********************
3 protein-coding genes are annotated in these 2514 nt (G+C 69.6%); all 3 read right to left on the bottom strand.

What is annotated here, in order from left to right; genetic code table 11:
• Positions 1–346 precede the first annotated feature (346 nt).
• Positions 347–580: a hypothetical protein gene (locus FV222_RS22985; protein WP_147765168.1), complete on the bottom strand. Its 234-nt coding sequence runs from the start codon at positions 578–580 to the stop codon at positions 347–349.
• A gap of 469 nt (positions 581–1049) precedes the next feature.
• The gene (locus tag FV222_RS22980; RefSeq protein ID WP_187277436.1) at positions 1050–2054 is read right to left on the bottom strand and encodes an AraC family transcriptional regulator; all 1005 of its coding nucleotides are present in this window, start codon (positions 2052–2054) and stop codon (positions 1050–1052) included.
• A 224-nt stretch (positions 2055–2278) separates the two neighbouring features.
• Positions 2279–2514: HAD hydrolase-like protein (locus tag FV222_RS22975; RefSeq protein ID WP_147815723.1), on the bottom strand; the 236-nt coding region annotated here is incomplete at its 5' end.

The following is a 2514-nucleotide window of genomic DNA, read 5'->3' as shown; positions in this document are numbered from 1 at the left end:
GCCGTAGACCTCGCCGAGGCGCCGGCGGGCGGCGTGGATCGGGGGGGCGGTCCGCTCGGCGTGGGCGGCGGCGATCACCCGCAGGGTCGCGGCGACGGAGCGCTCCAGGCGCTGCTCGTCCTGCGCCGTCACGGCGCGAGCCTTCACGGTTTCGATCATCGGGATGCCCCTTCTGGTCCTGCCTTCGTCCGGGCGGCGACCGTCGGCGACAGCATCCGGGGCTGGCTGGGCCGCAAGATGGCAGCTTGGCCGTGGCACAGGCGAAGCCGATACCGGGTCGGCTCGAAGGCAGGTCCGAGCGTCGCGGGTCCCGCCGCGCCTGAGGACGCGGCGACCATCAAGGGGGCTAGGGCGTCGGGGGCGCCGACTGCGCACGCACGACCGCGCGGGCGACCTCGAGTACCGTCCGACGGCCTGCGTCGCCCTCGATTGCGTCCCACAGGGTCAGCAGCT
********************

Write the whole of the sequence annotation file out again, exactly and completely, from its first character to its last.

3 protein-coding genes are annotated in these 2514 nt (G+C 69.6%); all 3 read right to left on the bottom strand.

What is annotated here, in order from left to right; genetic code table 11:
• Positions 1–346 precede the first annotated feature (346 nt).
• Positions 347–580: a hypothetical protein gene (locus FV222_RS22985; protein WP_147765168.1), complete on the bottom strand. Its 234-nt coding sequence runs from the start codon at positions 578–580 to the stop codon at positions 347–349.
• A gap of 469 nt (positions 581–1049) precedes the next feature.
• The gene (locus tag FV222_RS22980; RefSeq protein ID WP_187277436.1) at positions 1050–2054 is read right to left on the bottom strand and encodes an AraC family transcriptional regulator; all 1005 of its coding nucleotides are present in this window, start codon (positions 2052–2054) and stop codon (positions 1050–1052) included.
• A 224-nt stretch (positions 2055–2278) separates the two neighbouring features.
• Positions 2279–2514: HAD hydrolase-like protein (locus tag FV222_RS22975; RefSeq protein ID WP_147815723.1), on the bottom strand; the 236-nt coding region annotated here is incomplete at its 5' end.

The following is a 2514-nucleotide window of genomic DNA, read 5'->3' as shown; positions in this document are numbered from 1 at the left end:
GCCGTAGACCTCGCCGAGGCGCCGGCGGGCGGCGTGGATCGGGGGGGCGGTCCGCTCGGCGTGGGCGGCGGCGATCACCCGCAGGGTCGCGGCGACGGAGCGCTCCAGGCGCTGCTCGTCCTGCGCCGTCACGGCGCGAGCCTTCACGGTTTCGATCATCGGGATGCCCCTTCTGGTCCTGCCTTCGTCCGGGCGGCGACCGTCGGCGACAGCATCCGGGGCTGGCTGGGCCGCAAGATGGCAGCTTGGCCGTGGCACAGGCGAAGCCGATACCGGGTCGGCTCGAAGGCAGGTCCGAGCGTCGCGGGTCCCGCCGCGCCTGAGGACGCGGCGACCATCAAGGGGGCTAGGGCGTCGGGGGCGCCGACTGCGCACGCACGACCGCGCGGGCGACCTCGAGTACCGTCCGACGGCCTGCGTCGCCCTCGATTGCGTCCCACAGGGTCAGCAGCT